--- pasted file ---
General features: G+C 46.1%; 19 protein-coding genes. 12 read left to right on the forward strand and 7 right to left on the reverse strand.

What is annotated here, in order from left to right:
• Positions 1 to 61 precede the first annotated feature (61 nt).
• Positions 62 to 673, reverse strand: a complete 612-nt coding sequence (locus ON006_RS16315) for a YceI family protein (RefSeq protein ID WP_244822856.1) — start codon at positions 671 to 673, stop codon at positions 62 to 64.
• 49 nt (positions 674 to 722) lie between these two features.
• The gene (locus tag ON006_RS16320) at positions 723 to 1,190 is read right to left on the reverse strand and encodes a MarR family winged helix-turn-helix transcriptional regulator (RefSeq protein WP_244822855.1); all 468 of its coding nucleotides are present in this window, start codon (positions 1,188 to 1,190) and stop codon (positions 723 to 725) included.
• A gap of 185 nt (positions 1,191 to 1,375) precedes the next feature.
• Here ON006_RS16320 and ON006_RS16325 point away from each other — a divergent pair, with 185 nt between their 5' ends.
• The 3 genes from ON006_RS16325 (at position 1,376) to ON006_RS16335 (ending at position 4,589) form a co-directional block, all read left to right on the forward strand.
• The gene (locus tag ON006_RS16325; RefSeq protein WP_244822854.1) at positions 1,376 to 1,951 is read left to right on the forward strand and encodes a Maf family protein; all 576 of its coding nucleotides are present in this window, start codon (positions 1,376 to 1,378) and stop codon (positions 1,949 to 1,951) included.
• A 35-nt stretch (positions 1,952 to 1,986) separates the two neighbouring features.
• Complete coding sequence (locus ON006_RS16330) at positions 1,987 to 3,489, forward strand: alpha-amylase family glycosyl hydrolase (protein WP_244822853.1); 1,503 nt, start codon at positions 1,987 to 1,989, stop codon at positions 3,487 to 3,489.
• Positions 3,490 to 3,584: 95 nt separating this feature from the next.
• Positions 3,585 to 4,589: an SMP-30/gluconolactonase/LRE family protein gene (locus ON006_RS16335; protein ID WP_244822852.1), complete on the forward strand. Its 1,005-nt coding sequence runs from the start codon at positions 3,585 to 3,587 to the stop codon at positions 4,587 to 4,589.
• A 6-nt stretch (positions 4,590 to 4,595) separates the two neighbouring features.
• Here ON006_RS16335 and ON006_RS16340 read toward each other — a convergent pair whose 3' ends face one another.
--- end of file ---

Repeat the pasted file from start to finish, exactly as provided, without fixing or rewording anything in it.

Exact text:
General features: G+C 46.1%; 19 protein-coding genes. 12 read left to right on the forward strand and 7 right to left on the reverse strand.

What is annotated here, in order from left to right:
• Positions 1 to 61 precede the first annotated feature (61 nt).
• Positions 62 to 673, reverse strand: a complete 612-nt coding sequence (locus ON006_RS16315) for a YceI family protein (RefSeq protein ID WP_244822856.1) — start codon at positions 671 to 673, stop codon at positions 62 to 64.
• 49 nt (positions 674 to 722) lie between these two features.
• The gene (locus tag ON006_RS16320) at positions 723 to 1,190 is read right to left on the reverse strand and encodes a MarR family winged helix-turn-helix transcriptional regulator (RefSeq protein WP_244822855.1); all 468 of its coding nucleotides are present in this window, start codon (positions 1,188 to 1,190) and stop codon (positions 723 to 725) included.
• A gap of 185 nt (positions 1,191 to 1,375) precedes the next feature.
• Here ON006_RS16320 and ON006_RS16325 point away from each other — a divergent pair, with 185 nt between their 5' ends.
• The 3 genes from ON006_RS16325 (at position 1,376) to ON006_RS16335 (ending at position 4,589) form a co-directional block, all read left to right on the forward strand.
• The gene (locus tag ON006_RS16325; RefSeq protein WP_244822854.1) at positions 1,376 to 1,951 is read left to right on the forward strand and encodes a Maf family protein; all 576 of its coding nucleotides are present in this window, start codon (positions 1,376 to 1,378) and stop codon (positions 1,949 to 1,951) included.
• A 35-nt stretch (positions 1,952 to 1,986) separates the two neighbouring features.
• Complete coding sequence (locus ON006_RS16330) at positions 1,987 to 3,489, forward strand: alpha-amylase family glycosyl hydrolase (protein WP_244822853.1); 1,503 nt, start codon at positions 1,987 to 1,989, stop codon at positions 3,487 to 3,489.
• Positions 3,490 to 3,584: 95 nt separating this feature from the next.
• Positions 3,585 to 4,589: an SMP-30/gluconolactonase/LRE family protein gene (locus ON006_RS16335; protein ID WP_244822852.1), complete on the forward strand. Its 1,005-nt coding sequence runs from the start codon at positions 3,585 to 3,587 to the stop codon at positions 4,587 to 4,589.
• A 6-nt stretch (positions 4,590 to 4,595) separates the two neighbouring features.
• Here ON006_RS16335 and ON006_RS16340 read toward each other — a convergent pair whose 3' ends face one another.